UM Alumni and Students Grow Together through Alumni Mentorship Scheme

Text:UM Reporters Keira Ye & Jenna Deng  │ Photo:UM Reporter Tian Huining  │  ISSUE 86 February My UM

It has been 11 years since the University of Macau (UM) launched the Alumni Mentorship Scheme. The scheme matches UM alumni with current students based on their backgrounds and interests. As mentors, the alumni are expected to share their life experience with their mentees and provide suggestions for their development. The scheme encourages alumni to give back to their alma mater while creating opportunities for students to learn more about society.

Alumnus Abel Fong (left) and his mentee Karrie Wong

Social Education Outside the Classroom

Abel Fong, who is a frequent participant in the scheme, graduated from UM in 2000 with a master’s degree in education administration and is currently working in the Education and Youth Affairs Bureau. ‘The Alumni Mentorship Scheme offers a different mode of education,’ says Fong. ‘Outside the classroom, the scheme allows students to gather information about the job market and learn from people who are working. It can help students plan their future.’ Fong likens the relationship between a mentor and a mentee to a puzzle game. ‘It’s like we are playing puzzles together. The more pieces we put together, the more we learn about this world,’ says Fong. ‘This is the most practical aspect of the scheme.’

Alumna Tiffany Chui (1st from left) and her mentees

Karrie Wong, a fourth-year student of pre-primary education, says that the scheme allows her to meet more people from the education industry. ‘I have gathered a lot of information from them,’ says Wong. ‘The information will be very useful to me after graduation.’ Her mentor happens to be Fong, who has rich experience in education. During the activity, they shared ideas about education with each other.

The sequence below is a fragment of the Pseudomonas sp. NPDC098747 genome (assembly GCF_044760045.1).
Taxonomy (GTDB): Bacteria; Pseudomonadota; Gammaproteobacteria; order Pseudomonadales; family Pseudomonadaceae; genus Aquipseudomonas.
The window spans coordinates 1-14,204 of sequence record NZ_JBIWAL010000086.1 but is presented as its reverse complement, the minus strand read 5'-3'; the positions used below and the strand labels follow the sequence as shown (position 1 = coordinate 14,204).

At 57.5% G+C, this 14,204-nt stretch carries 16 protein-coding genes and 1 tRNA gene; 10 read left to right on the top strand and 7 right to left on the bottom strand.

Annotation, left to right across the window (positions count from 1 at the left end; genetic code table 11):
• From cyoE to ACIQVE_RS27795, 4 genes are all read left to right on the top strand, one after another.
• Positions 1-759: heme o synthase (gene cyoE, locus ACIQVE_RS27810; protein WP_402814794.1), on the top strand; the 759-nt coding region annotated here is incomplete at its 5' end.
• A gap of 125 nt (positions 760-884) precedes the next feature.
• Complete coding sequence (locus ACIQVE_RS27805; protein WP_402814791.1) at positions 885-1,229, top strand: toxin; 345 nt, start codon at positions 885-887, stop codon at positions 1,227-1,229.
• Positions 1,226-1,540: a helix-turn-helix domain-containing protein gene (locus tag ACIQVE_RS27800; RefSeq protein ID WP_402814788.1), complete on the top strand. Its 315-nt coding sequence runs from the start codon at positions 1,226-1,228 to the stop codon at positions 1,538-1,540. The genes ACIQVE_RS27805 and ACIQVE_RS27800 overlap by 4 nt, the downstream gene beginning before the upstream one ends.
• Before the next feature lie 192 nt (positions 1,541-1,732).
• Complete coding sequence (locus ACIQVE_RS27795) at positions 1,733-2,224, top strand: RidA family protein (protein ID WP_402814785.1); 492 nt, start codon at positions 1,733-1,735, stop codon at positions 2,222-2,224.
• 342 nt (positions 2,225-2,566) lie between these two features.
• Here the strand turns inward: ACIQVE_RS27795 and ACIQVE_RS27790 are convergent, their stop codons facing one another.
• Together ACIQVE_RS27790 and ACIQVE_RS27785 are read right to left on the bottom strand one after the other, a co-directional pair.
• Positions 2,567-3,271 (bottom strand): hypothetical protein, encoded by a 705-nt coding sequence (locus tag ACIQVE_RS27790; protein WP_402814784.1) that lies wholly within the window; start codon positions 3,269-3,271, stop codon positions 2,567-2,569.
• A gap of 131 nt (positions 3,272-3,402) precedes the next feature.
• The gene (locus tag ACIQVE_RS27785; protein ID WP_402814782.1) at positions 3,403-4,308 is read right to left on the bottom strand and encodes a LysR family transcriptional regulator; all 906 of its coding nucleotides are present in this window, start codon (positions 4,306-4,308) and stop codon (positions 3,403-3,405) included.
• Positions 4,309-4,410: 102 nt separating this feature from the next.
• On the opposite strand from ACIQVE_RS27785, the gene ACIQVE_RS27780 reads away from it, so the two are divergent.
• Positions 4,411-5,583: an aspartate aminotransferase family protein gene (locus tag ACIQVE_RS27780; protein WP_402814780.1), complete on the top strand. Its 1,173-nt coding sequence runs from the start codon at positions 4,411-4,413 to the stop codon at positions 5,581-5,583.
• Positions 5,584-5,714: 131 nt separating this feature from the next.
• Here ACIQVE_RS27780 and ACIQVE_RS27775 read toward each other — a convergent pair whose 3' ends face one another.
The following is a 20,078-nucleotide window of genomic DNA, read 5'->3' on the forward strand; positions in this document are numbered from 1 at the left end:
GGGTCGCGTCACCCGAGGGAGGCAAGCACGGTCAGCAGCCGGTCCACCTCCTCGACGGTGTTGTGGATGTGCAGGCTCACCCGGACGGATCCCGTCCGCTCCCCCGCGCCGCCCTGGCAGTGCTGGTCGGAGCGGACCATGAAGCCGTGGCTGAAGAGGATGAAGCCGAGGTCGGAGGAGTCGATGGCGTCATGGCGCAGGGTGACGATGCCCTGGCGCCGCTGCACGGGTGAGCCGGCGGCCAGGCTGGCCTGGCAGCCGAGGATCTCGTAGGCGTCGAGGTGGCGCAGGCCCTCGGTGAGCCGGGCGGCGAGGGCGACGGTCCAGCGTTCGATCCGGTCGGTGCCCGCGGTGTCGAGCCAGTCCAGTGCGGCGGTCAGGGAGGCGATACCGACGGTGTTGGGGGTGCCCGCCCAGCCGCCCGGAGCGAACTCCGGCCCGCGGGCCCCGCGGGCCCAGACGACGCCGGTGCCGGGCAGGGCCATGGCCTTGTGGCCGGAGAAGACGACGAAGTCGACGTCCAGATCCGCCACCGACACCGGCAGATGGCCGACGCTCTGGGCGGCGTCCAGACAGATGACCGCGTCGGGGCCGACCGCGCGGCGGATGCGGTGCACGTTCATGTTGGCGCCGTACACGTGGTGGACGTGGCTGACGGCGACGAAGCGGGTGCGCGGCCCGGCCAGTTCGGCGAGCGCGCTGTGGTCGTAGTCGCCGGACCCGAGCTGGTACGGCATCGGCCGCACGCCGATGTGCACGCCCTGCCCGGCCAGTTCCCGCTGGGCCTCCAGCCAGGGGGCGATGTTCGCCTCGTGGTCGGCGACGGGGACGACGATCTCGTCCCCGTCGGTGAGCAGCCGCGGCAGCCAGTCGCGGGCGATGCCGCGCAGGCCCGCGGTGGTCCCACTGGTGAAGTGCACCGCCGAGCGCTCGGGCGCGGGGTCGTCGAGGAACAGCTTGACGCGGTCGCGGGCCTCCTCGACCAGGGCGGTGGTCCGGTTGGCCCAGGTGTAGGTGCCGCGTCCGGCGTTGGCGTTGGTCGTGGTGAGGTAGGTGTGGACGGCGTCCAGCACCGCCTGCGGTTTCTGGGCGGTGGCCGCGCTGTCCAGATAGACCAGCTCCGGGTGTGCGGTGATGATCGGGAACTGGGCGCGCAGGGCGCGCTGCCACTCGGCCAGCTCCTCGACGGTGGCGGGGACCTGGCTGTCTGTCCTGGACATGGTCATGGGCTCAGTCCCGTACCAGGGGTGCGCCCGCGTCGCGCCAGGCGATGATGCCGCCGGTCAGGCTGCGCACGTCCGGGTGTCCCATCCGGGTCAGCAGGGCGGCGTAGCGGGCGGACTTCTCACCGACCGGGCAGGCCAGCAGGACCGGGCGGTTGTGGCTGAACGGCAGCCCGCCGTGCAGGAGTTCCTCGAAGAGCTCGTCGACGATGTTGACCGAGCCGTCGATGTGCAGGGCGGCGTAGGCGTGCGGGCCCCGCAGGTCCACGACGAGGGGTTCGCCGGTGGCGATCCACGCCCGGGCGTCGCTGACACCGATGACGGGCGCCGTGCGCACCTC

Tiffany Chui, an employee of the Macao Government Tourism Office, graduated from the Department of Management and Marketing in 2013. She hopes to share the information and experience she gained at work with students. Her mentees happened to graduate from the same secondary school that she went to. ‘I feel very warm talking with them,’ says Chui. ‘From them I can learn about the hot topics among younger people and their perspectives on different things.’ She hopes the UM students who are graduating this year will be brave and try different jobs.

Left:Alumnus Joseph Tsui Right:Alumna Sara Wong

Joseph Tsui, a UM alumnus who is also the president of the University of Macau (Hong Kong) Alumni Association, says that the Alumni Mentorship Scheme can benefit both current students and the alumni as both parties can learn from each other. He hopes that the students will keep a positive attitude, discover their own potential, and put it to good use. He also wishes the students good luck in achieving their goals with the assistance from their mentors.

Sara Wong, the supervisor of the Supervisory Committee of UM’s Alumni Association, says that her mentees have given her a lot of positive energy. ‘I like this mentor-friend relationship very much,’ says Wong. ‘The students have provided new perspectives for me on real-life issues. It is a very rewarding experience.’

Kristy Kuan, a second-year student of Portuguese studies, says that she joined the scheme to learn from the UM alumni. ‘I hope to clear my doubts and broaden my horizons,’ says Kuan.

Participants in the Alumni Mentorship Scheme at an archery workshop